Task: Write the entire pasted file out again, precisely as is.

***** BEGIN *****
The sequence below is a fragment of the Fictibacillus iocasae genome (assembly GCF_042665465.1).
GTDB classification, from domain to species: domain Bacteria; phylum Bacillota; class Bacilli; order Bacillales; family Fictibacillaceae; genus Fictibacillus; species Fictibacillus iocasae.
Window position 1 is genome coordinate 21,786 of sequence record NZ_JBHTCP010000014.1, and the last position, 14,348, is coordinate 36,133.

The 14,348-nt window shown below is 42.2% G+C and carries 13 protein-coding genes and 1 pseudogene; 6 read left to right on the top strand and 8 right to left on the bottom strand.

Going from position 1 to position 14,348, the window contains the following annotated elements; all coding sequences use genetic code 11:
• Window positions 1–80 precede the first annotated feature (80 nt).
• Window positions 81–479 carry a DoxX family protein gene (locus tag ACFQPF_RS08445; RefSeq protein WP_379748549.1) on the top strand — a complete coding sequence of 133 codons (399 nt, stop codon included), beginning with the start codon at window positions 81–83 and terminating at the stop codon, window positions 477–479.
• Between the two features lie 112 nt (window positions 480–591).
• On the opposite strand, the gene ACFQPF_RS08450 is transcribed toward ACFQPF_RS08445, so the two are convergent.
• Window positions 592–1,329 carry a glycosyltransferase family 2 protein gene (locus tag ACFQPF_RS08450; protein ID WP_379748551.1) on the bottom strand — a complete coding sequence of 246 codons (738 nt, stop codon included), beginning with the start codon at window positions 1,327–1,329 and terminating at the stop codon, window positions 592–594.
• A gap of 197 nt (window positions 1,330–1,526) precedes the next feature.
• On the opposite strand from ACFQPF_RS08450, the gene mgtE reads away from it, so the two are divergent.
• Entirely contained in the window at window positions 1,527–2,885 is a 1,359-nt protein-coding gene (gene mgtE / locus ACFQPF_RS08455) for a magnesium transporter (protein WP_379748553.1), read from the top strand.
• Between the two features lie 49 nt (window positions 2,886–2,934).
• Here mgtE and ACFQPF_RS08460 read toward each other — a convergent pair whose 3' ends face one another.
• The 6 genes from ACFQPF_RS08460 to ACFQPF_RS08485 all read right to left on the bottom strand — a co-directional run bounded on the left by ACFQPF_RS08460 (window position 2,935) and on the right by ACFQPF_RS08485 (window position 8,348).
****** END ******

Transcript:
The sequence below is a fragment of the Fictibacillus iocasae genome (assembly GCF_042665465.1).
GTDB classification, from domain to species: domain Bacteria; phylum Bacillota; class Bacilli; order Bacillales; family Fictibacillaceae; genus Fictibacillus; species Fictibacillus iocasae.
Window position 1 is genome coordinate 21,786 of sequence record NZ_JBHTCP010000014.1, and the last position, 14,348, is coordinate 36,133.

The 14,348-nt window shown below is 42.2% G+C and carries 13 protein-coding genes and 1 pseudogene; 6 read left to right on the top strand and 8 right to left on the bottom strand.

Going from position 1 to position 14,348, the window contains the following annotated elements; all coding sequences use genetic code 11:
• Window positions 1–80 precede the first annotated feature (80 nt).
• Window positions 81–479 carry a DoxX family protein gene (locus tag ACFQPF_RS08445; RefSeq protein WP_379748549.1) on the top strand — a complete coding sequence of 133 codons (399 nt, stop codon included), beginning with the start codon at window positions 81–83 and terminating at the stop codon, window positions 477–479.
• Between the two features lie 112 nt (window positions 480–591).
• On the opposite strand, the gene ACFQPF_RS08450 is transcribed toward ACFQPF_RS08445, so the two are convergent.
• Window positions 592–1,329 carry a glycosyltransferase family 2 protein gene (locus tag ACFQPF_RS08450; protein ID WP_379748551.1) on the bottom strand — a complete coding sequence of 246 codons (738 nt, stop codon included), beginning with the start codon at window positions 1,327–1,329 and terminating at the stop codon, window positions 592–594.
• A gap of 197 nt (window positions 1,330–1,526) precedes the next feature.
• On the opposite strand from ACFQPF_RS08450, the gene mgtE reads away from it, so the two are divergent.
• Entirely contained in the window at window positions 1,527–2,885 is a 1,359-nt protein-coding gene (gene mgtE / locus ACFQPF_RS08455) for a magnesium transporter (protein WP_379748553.1), read from the top strand.
• Between the two features lie 49 nt (window positions 2,886–2,934).
• Here mgtE and ACFQPF_RS08460 read toward each other — a convergent pair whose 3' ends face one another.
• The 6 genes from ACFQPF_RS08460 to ACFQPF_RS08485 all read right to left on the bottom strand — a co-directional run bounded on the left by ACFQPF_RS08460 (window position 2,935) and on the right by ACFQPF_RS08485 (window position 8,348).